Experience a journey of a lifetime as you visit two continents and travel by rail across nearly 4,000 miles to experience ever-changing landscapes and the fascinating cultures between Mongolia and Moscow.

Starting at: $16,295 Make a Reservation Ask Us A Question or Call 855-330-1542
 The <i>Golden Eagle Trans-Siberian Express</i>, traveling along Lake Baikal  Mongolian nomad on the steppes  Archer at the Naadam Festival, Mongolia.  Credit: Barbara York  Naadam Festival wrestlers  National Horse Guard in ceremonial dress, Naadam Festival  Main street in Ulan Ude  Village along Lake Baikal  Traditional and modern architecture of Yekaterinburg  The Kremlin in Kazan  Sky blue domes of the Annunciation Cathedral in the Kazan Kremlin  St. Basil's Cathedral in Moscow  View of Moscow's Kremlin  Traditional landscape in Mongolia with <i>ger</i> and livestock

The Trans-Siberian Express

A Private Train Trip from Mongolia to Moscow Featuring the Naadam Festival Aboard the Golden Eagle

14 days from $16,295

Experience a journey of a lifetime as you visit two continents and travel by rail across nearly 4,000 miles to experience ever-changing landscapes and the fascinating cultures between Mongolia and Moscow.

or Call 855-330-1542

Tour Details


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This was a wonderful trip. I thoroughly benefited from my time with Smithsonian.  An added bonus is that so many people on the tour are knowledgeable that we learn from each other. 

- Barbara H.

All in all this was an outstanding adventure—unique background information, excellent city guides, and also all the attention to detail and safety was greatly appreciated.  Would urge anyone to take this Journey and experience the vastness of Russia. 

- Pat R.

I really enjoyed this trip and will recommend it to my friends.  The was just ‘as advertised,’ the voyage of a lifetime by private train.  A unique experience with the most professional and personable staff.

- Ken T.


See All Journeys Dispatches ››

Jul 9 - 22, 2017 Departure
Hugh Shapiro

Hugh Shapiro

Hugh Shapiro is a professor of East Asian history at the University of Nevada.  He has enjoyed visiting appointments at Princeton University, Nichibunken (International Research Center for Japanese Studies) in Kyoto, the National Taiwan Normal University in Taipei, and the Institute for Advanced Study in Princeton.  His extensive archival and fieldwork in China, Japan, and Taiwan regards the history of medicine, disease, and the body in comparative context.  The analysis of bodily experience is a powerful tool for grappling with historical transformation, and Hugh focuses on how cultural practice and ideas, such as the integration of foreign medical systems, inflect the way that people experience illness, in particular neuropsychiatric distress.  He co-edited Medicine Across Cultures: History and Practice of Medicine in Non-Western Cultures, and his recent work appears in volumes published by Harvard University Press, Brill, Rowman & Littlefield, Kluwer, and Pickering & Chatto.  He received the Li-Qing Prize for the History of Chinese Science and won his university’s highest teaching award.  Hugh’s other research and teaching interests include the military history of the Steppe, the material culture of Buddhism, transformations in religious iconography in Central Asia, the influence of the Mongol Empire on the modern world, the Great Game, globalization and science, the history of de-colonization and revolution, visual and performance art, and life in post-Soviet societies.  A popular Smithsonian Expert, Hugh earned his B.A. and M.A. from Stanford University and his Ph.D. in History & East Asian Languages from Harvard University.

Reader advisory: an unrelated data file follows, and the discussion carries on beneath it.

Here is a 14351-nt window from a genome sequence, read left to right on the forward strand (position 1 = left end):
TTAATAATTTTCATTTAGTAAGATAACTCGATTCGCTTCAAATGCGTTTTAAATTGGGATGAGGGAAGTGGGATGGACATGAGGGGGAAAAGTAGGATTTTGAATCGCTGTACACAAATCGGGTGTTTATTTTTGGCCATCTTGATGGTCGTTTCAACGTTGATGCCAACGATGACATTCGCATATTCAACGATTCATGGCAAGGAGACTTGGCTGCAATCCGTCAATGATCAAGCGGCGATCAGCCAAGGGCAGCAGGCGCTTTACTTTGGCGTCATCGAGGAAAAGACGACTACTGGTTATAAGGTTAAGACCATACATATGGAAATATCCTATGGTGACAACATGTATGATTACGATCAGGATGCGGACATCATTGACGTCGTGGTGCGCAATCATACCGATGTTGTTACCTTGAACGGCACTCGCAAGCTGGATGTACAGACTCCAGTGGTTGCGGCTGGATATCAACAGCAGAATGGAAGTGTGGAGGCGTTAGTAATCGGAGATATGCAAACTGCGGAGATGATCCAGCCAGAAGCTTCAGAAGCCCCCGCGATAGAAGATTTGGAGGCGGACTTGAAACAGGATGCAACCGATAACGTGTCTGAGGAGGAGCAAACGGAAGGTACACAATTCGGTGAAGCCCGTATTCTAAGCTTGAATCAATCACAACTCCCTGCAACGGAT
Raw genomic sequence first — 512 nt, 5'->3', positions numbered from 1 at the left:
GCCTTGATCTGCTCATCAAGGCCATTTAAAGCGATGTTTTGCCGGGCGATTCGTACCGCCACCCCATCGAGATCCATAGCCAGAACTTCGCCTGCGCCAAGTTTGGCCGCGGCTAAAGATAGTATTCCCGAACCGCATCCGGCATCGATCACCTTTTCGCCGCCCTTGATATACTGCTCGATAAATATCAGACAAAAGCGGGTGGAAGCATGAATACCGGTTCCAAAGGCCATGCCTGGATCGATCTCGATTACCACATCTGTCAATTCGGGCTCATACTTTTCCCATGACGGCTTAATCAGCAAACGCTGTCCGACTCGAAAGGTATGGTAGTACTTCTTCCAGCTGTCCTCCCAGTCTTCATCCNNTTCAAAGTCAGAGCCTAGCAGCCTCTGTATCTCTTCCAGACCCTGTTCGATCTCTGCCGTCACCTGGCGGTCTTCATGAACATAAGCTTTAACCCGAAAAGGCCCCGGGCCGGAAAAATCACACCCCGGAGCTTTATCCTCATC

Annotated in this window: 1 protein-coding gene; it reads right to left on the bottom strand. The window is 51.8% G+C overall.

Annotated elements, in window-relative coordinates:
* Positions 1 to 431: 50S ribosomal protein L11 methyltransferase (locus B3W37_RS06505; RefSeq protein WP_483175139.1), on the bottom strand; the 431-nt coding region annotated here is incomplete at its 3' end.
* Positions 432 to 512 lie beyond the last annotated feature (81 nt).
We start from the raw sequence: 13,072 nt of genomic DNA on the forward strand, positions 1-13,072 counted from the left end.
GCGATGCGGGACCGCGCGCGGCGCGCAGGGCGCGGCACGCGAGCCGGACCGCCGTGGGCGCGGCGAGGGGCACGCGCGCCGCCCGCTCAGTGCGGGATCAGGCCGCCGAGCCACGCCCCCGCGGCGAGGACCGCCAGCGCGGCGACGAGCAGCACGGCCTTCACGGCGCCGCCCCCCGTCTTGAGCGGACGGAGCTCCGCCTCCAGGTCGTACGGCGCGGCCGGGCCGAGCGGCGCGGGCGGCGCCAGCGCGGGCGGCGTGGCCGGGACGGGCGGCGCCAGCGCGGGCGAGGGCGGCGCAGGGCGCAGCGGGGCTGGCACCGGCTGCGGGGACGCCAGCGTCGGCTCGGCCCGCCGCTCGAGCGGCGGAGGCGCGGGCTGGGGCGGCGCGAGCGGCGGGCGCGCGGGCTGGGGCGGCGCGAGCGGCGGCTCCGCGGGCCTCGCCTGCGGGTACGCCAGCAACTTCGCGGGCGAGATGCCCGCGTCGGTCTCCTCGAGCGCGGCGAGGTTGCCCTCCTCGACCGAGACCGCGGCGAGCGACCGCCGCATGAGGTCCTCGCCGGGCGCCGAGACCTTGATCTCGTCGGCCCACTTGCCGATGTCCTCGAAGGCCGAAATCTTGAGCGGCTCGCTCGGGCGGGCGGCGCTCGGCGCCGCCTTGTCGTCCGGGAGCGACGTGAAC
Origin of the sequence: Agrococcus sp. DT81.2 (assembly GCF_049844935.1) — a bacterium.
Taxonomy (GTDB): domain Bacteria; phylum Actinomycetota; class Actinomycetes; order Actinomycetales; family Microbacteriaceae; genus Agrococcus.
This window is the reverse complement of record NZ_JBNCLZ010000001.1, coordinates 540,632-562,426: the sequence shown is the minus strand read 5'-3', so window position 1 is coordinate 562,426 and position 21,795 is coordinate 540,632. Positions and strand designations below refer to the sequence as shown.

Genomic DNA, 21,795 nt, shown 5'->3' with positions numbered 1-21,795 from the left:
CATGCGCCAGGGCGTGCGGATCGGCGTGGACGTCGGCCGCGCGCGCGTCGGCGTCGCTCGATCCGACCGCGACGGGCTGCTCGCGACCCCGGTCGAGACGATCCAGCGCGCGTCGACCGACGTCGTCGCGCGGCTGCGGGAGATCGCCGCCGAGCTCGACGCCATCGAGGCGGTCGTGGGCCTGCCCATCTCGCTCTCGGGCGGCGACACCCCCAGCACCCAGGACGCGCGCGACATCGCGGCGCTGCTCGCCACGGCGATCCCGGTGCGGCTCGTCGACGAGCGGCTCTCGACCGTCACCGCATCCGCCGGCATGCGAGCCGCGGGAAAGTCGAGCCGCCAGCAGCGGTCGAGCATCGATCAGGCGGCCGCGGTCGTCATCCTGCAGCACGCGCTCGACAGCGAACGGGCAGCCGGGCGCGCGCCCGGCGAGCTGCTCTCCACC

Jul 9 - 22, 2018 Departure
Sharon Hudgins

Sharon Hudgins

Sharon Hudgins is an award-winning author and former university professor.  A seasoned traveler with a sense of adventure, she has lived in 10 countries on 3 continents, traveled through more than 50 countries across the globe, and logged nearly 40,000 miles on the Trans-Siberian Railroad. After completing a bachelor's degree in Government (Soviet and East European Studies) at the University of Texas, she earned graduate degrees at the University of Michigan (specializing in U.S.-Soviet strategic relations) and the University of Texas (Communications). For 18 years she taught for the University of Maryland's education programs in Europe and Asia, including Russia. Sharon was a professor and administrator for the first Russian-American program at universities in Vladivostok and Irkutsk. 

She is the author of four non-fiction books, including The Other Side of Russia: A Slice of Life in Siberia and the Russian Far East. As a journalist and independent scholar, she has published more than 900 articles on travel, culture and food in magazines, newspapers, academic journals, and books, including Gastronomica: The Journal of Food and Culture; Russian Life; Sibirica: Journal of Siberian Studies; Anthropology of East Europe Review; and several Oxford encyclopedias. Her paper on the foodways of the Siberian Buriats won an international prize at the Oxford Symposium on Food. Sharon’s current projects include a forthcoming book about legendary railway journeys of the world and a forthcoming book about Siberian foods. Sharon has lectured on numerous tours to Russia, Eastern and Western Europe, and Alaska.